The enchanting German Christmas markets are a reason to consider a visit in December.
Whenever you visit from April to October, bring a warm sweater and jacket additonally to your summer wardrobe.
Be aware that the weather conditions also vary from the North to the South.
Germany is neither the cheapest country in Europe, nor is it the most expensive. There is no limit on what you can spend on your holidays, and even smaller amounts add up.
However, budget travel is possible in Germany. Here are a few tips how to keep the costs according to your budget.
Many people involved with tourism speak English, more or less. You won't have problems in hotels, especially in the major cities.
However, when you ask someone in the street for directions or advice, it can happen that they don't understand you.
It is a good idea to learn a few simple words and phrases. Also, speak clearly and slowly when you ask someone for help. Maybe start with "Sprechen Sie Englisch?" (Do you speak English).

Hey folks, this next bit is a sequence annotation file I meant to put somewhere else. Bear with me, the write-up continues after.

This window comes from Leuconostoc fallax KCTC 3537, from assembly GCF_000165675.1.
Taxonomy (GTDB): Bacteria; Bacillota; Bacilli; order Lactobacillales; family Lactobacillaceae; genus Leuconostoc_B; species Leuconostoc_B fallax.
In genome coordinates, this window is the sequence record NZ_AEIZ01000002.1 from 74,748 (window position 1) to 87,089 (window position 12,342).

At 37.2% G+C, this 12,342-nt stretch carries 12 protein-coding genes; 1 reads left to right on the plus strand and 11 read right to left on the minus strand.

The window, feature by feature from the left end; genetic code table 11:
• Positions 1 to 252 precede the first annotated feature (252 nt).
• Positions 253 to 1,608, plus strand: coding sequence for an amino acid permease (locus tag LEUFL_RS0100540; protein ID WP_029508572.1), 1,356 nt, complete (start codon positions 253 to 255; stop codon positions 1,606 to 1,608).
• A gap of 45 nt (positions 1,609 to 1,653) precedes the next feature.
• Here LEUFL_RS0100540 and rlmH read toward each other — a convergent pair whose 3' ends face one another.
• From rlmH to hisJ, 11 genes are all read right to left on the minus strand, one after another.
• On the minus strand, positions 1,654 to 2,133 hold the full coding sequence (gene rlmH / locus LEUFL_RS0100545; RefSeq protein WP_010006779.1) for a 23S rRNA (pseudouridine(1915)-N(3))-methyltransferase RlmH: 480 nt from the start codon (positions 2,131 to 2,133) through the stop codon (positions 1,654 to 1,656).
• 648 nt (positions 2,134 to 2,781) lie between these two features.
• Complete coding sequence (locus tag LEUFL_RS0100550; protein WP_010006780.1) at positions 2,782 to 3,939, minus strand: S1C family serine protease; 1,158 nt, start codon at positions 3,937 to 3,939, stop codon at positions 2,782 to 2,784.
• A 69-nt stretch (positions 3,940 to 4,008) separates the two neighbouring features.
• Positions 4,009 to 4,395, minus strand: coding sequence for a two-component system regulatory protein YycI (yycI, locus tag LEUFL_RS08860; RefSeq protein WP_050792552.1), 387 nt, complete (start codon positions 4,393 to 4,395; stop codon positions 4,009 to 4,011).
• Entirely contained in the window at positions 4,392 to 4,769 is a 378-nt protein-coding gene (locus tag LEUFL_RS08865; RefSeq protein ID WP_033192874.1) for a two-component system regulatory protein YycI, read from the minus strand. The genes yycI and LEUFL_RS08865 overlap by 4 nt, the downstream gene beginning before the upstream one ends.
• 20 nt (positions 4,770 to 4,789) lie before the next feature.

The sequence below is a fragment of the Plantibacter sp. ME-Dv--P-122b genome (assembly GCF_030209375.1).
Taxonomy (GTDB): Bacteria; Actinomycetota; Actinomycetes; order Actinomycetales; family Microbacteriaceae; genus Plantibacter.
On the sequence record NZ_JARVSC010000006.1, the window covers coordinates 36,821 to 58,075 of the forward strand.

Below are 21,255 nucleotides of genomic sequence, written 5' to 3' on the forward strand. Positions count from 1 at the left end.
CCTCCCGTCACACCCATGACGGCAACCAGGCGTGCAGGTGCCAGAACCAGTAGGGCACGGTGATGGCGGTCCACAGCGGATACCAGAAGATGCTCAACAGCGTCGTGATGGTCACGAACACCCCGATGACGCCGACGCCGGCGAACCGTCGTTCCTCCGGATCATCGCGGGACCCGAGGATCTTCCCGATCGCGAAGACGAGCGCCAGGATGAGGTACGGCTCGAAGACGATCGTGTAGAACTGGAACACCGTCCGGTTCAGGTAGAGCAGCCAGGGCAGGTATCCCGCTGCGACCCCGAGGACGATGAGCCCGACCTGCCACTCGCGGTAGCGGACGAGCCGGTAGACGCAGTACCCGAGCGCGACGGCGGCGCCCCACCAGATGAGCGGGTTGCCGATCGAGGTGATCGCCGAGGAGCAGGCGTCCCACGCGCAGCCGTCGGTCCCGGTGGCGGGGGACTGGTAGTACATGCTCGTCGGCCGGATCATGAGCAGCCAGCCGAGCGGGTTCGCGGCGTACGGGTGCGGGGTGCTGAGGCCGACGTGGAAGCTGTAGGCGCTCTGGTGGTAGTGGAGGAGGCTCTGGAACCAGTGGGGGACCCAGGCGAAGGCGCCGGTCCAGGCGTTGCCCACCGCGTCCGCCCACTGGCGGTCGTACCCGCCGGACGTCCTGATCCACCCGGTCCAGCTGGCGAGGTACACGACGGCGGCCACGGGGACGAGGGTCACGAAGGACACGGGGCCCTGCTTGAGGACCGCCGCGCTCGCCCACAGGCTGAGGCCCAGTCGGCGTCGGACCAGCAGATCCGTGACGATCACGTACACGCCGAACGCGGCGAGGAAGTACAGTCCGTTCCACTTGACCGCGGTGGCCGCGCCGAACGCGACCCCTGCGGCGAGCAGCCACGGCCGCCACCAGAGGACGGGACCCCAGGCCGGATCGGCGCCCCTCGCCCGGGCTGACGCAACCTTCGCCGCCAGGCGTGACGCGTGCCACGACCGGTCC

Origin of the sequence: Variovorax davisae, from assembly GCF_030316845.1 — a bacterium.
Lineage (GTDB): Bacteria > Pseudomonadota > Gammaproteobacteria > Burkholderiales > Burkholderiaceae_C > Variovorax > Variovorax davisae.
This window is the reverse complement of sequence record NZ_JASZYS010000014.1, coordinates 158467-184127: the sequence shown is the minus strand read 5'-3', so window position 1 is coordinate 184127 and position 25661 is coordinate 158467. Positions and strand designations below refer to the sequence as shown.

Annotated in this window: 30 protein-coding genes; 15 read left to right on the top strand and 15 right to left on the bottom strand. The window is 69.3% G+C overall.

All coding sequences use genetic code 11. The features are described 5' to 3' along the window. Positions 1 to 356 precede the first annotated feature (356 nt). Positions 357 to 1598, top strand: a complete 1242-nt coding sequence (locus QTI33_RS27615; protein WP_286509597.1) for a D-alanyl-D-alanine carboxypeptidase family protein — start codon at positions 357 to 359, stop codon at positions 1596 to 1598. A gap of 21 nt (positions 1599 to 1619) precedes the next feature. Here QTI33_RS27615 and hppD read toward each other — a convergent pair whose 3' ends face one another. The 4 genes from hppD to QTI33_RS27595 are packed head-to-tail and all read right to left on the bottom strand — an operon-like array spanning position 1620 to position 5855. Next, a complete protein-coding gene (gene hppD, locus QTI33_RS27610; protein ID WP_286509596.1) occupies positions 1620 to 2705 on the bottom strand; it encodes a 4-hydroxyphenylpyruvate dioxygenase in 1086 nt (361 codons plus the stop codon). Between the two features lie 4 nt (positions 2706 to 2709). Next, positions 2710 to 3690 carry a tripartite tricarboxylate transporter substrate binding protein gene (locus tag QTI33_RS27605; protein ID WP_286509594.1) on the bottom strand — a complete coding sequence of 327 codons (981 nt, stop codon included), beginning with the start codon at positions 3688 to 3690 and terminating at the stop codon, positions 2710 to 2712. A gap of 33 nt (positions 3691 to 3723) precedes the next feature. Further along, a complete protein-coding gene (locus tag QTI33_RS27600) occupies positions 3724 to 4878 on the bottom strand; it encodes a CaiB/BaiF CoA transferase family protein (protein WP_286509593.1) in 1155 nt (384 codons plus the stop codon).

It is hard to describe 80 million people in one or two sentences. At first sight Germans don't appear very welcoming and friendly, we hardly smile all day. But this shouldn't scare you. Germans just need some time to warm to strangers, but then we are very hospitable.
These pages give you more info about German people & what it is like to live in Germany.
There are quite a few travel books about Germany available in English. And yes, I bought a few to check if they are useful. So here are my recommendations!
Enjoy the impressions of less-known places from the North to the South.
My home country is a fascinating travel destination. You can be sure that I am going to add more attractions, cover more regions and cities on this website.
Germany-Insider-Facts.com is an information site, not a travel agency. I can't do any bookings for you.
For your convenience, I do some research on the travel market to find English guided tours and nice hotels to recommend to you, and include links to relevant providers where you can make a booking.
Click below for more tips or add an comment.